So, 3 books in March which brings my yearly total to 17. It was hard to read more this month, having been tempted by videos and On Demand where I binge-watched such great shows as The Affair, Sports Night and Seasons 1 and 2 of House of Cards. The latter is far darker than the British version and Kevin Spacey is simply amazing to the point you want to punch him in the neck.

So what are you reading or watching? Any recommendations for me?

Tuesday, 31 March 2015

Detective Dangerous


It was a muggy mid-summer morning. I'd been in the office for about half-an-hour, late due to a meeting last night with Jim Beam. I sat at my desk reviewing accounts, my back to the window and the streaming sunshine. I had my fedora perched jauntily on my head. I loved that fedora. Never went anywhere without it. And never took it off save for when I ate or had a crap. Mom always said take your cap off when you eat. Oh that's what it was "cap". I stand corrected. I only took it off when I ate.

There was no knock, just the office door creaking slowly open. If I thought the sunshine was behind me I was sadly mistaken because there, standing in my office doorway was something way hotter than ol' sol.

"Mr. Dangerous?" chirped the sweetest voice this side of Portsmouth.

"That's my name and that's my business" I replied. Also that's what was stamped on my business cards. All 500 of them. I got a great deal from Vista the internet printer. They're kinda like my partner but, of course, I'm the one that takes all the risks.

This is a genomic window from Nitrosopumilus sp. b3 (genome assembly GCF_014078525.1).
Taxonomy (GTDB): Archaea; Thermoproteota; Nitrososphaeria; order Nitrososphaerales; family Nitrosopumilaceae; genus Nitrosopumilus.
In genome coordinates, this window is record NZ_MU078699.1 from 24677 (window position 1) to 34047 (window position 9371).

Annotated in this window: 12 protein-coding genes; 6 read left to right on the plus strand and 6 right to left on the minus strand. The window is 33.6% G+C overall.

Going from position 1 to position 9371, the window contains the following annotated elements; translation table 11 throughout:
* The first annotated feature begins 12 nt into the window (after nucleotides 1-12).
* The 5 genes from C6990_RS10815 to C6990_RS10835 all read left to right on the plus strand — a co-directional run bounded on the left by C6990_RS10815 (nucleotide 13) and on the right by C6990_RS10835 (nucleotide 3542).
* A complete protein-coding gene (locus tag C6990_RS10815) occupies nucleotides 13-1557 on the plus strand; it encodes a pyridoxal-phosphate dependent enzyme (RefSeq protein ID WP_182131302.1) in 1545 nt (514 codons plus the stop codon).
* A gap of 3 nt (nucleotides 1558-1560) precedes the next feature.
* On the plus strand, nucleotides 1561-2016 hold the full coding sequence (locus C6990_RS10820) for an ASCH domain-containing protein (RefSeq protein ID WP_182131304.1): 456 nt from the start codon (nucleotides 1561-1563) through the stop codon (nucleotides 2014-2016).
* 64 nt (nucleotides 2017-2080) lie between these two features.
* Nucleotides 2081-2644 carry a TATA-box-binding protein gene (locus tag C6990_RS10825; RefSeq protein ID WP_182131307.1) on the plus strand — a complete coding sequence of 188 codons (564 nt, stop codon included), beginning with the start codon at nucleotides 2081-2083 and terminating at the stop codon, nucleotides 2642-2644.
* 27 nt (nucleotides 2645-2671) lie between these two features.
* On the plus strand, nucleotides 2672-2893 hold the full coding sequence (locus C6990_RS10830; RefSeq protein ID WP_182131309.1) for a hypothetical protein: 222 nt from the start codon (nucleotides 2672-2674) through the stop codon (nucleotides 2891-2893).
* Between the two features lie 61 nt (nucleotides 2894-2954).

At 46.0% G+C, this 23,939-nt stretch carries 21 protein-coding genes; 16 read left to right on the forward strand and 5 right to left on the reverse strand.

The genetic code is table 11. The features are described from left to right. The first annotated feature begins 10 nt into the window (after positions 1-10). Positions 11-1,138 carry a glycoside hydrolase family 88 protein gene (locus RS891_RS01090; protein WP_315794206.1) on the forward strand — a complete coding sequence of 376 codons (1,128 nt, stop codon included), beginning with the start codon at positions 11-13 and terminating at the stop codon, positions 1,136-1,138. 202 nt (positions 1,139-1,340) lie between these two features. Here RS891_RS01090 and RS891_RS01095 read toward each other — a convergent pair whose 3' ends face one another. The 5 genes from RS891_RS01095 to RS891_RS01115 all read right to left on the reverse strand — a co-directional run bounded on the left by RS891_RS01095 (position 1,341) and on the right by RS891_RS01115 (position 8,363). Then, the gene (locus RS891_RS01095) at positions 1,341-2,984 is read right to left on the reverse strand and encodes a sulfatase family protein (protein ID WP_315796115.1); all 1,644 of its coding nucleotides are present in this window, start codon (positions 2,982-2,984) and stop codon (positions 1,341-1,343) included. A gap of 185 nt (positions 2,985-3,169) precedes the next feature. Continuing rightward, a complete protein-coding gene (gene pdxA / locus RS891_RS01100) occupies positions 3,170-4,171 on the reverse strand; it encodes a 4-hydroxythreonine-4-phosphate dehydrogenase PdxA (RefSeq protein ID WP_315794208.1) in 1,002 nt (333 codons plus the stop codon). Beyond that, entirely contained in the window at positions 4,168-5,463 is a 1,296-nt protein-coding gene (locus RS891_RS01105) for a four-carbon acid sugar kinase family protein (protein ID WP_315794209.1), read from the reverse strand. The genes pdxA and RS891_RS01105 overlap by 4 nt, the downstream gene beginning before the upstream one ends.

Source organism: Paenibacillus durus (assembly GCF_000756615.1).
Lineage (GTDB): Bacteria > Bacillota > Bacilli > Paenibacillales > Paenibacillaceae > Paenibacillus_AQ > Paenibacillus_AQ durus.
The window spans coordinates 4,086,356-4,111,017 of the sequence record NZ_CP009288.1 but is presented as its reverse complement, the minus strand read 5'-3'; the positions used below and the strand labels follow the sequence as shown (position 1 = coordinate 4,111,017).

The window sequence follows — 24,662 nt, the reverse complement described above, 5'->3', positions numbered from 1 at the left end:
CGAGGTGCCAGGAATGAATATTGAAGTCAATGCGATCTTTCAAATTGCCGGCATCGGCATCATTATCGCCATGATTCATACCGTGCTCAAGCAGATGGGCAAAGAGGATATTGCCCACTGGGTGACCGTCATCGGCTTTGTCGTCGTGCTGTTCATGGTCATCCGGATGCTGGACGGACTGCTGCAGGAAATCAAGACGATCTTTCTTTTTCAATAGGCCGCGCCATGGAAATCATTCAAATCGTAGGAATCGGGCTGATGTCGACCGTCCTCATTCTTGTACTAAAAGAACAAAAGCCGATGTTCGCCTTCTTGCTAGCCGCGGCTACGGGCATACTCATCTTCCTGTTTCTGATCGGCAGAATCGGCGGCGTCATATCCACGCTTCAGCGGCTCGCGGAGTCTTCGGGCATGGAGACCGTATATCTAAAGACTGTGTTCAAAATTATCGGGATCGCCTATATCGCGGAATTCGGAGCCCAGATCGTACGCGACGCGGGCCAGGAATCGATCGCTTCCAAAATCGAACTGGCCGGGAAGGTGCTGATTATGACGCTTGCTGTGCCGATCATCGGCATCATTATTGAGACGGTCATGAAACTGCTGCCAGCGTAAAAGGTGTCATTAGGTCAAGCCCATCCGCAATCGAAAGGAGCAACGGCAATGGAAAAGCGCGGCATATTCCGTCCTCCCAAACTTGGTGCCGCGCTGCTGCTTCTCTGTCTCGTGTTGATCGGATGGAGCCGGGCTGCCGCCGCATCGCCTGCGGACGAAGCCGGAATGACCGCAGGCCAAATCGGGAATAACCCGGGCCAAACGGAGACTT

"Veronica" she purred, extending her hand. "Veronica Voluptuous."

No truer words were ever spoken. She was drop dead gorgeous. I took her hand. I could have held it forever. I doffed my hat and returned it to my head.

"Please be seated" I said and guided her to a chair. She sat across the desk from me and crossed her legs. And those legs were something. Wow. I mean they ran all the way up to her...ah...hips. You know what I mean?

"What can I do for you Ms. Voluptuous?" I inquired.

Turned out Ms was a Mrs and she needed my help. She wanted me to track her philandering husband Phil. Philandering Phil. Ha. I couldn't begin to write this stuff.

She paid me the dough for the down payment and rose to leave. Those legs again. And all I could think of was that song by David Guetta:


It's dangerous, so dangerous

I wanna do it again
Come on baby
It's dangerous, so dangerous
I wanna do it again
It's dangerous, so dangerous
I wanna do it again



"I beg your pardon?" she said 

"Damn, did I just say that out loud? That could be dangerous."

So dangerous, if you hadn't guessed was this week's theme of at Studio30+. Check out the other dangerous tales.

Thursday, 26 March 2015

Give Him A Hand



Gerry was a magician, and he was very good at his craft until one day a freakish accident occurred. It happened during the "Sawing The Lady In Half" trick. He didn't saw her in half. He didn't see her at all because he accidentally sawed off both his hands.

Gerry spent weeks in the hospital recovering and then learning how to manage without his hands. His physiotherapist was a beautiful young woman named Jill. And it was love at first sight despite Gerry's handicap - no pun intended.

While Gerry was a magician he was an expert at sleight of hand. No one ever knew how he accomplished his tricks and he never let on. But now, given Gerry's condition, there'd be no stumping fall town fairs performing magic tricks for appreciative audiences.

Except Gerry wasn't the kind to give up and if it be known his family fingered him for just such a kind of individual.

So it came as no surprise when he asked his love Jill to help him resurrect his act and be his assistant. After weeks of practice, working together they finally had a new act. It wasn't quite the same as the old act. Not quite as smooth. But it worked. It worked very well.

And the crowds they performed for were very excited by Jerry's return to the the stage and by his new assistant Jill. After all, they said, you really had to hand it to him.

This week's prompt from the folks at Studio30+ was sleight of hand.